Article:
What to look for in an overseas manufacturing partner
So you've got a great new product you believe is going to turn the Australian market on its head and maybe even do some decent business worldwide. Now you're looking for someone to manufacture it and this article is going to make a few assumptions.
We will assume, for instance, that you've analysed your market and done your sums to determine who is going to buy your product and what they're prepared to pay. We're also going to assume that you've found no one locally who can match your prerequisites on quality and price. So now you're searching the world for that one special manufacturer. Here are some tips to help you find a good one.
Seek a creator, not just a maker
Basically you're looking for a contract manufacturer, someone who can take your design and produce it at a standard and price that matches your market needs. Ideally you want to find someone who can even improve your product and surpass your expectations. That's the manufacturer you want; the kind that exudes enthusiasm and a proactive attitude. They are the basis of a rewarding long term relationship.
Give them the once over
This is a serious relationship you're embarking on, so treat it as such. Ask all the questions you need to ask to find out if the two of you are suited. Is their operation clean, reputable and well managed with ISO certification for quality standards? Do they have any history of client disputes or financial calamities? Can they up the ante fast if the market goes crazy? Can they just as happily drop production when things lag? Can they ship direct to customers if required? Are the two of you actually compatible both professionally and personally?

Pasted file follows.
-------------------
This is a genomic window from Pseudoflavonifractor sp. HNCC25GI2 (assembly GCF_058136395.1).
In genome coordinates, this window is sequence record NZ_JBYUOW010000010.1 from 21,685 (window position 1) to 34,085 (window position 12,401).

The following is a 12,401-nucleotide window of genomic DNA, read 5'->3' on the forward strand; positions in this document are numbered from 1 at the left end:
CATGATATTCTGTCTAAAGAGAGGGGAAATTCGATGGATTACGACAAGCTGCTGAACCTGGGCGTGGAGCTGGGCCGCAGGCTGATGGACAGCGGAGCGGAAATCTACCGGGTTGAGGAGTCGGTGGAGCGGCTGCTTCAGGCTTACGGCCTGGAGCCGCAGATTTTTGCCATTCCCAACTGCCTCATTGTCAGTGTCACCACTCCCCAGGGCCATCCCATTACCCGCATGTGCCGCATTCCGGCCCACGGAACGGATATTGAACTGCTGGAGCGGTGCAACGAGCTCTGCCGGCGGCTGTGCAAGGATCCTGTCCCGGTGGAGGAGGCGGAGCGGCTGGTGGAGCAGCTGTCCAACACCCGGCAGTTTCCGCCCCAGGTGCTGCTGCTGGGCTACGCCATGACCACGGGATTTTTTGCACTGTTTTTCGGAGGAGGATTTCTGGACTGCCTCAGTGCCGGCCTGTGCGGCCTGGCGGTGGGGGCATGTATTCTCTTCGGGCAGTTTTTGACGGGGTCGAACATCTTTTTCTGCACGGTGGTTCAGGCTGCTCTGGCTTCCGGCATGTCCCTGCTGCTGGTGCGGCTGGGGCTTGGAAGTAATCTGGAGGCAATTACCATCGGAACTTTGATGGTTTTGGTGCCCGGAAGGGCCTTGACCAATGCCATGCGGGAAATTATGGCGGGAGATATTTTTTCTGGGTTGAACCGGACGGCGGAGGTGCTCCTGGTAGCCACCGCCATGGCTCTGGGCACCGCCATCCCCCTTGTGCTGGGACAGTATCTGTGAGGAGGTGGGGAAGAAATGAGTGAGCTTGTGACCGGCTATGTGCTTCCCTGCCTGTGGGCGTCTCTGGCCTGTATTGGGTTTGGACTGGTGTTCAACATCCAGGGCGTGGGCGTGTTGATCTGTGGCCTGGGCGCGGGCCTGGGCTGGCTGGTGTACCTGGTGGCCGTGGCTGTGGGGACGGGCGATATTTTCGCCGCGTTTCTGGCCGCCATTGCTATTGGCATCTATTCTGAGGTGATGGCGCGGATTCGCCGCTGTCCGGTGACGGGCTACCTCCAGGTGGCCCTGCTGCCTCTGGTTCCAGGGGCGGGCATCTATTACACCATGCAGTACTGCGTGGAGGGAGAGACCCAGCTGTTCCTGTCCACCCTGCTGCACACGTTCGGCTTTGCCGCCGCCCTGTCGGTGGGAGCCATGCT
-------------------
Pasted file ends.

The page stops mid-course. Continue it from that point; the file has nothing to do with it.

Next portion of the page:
Pay them a visit
If all the initial relationship testing is encouraging, it's time to make a date. Which leads to another question: where are they? Ideally your manufacturer should be an easy plane ride away, one that's not going to cut severely into your cash flow if you need to visit regularly. Your manufacturer should also be sufficiently versed in English or your first language to ensure nothing gets lost in translation. And it helps if their country has beneficial trade agreements with Australia.
Interrogate their ethics
If a major factor in choosing them was price, ask to see their operation firsthand; in other words the factory floor. Low labour costs are one thing, exploitation of labour quite another. So if such ethical issues are important to you, do what you need to do to ensure they're not of that ilk. If they have nothing to hide, they'll be happy to parade you past their working conditions to see exactly who is making your precious product and how. Remember, in a country like Australia the wrong kind of ex-factory savings can come back to haunt you.
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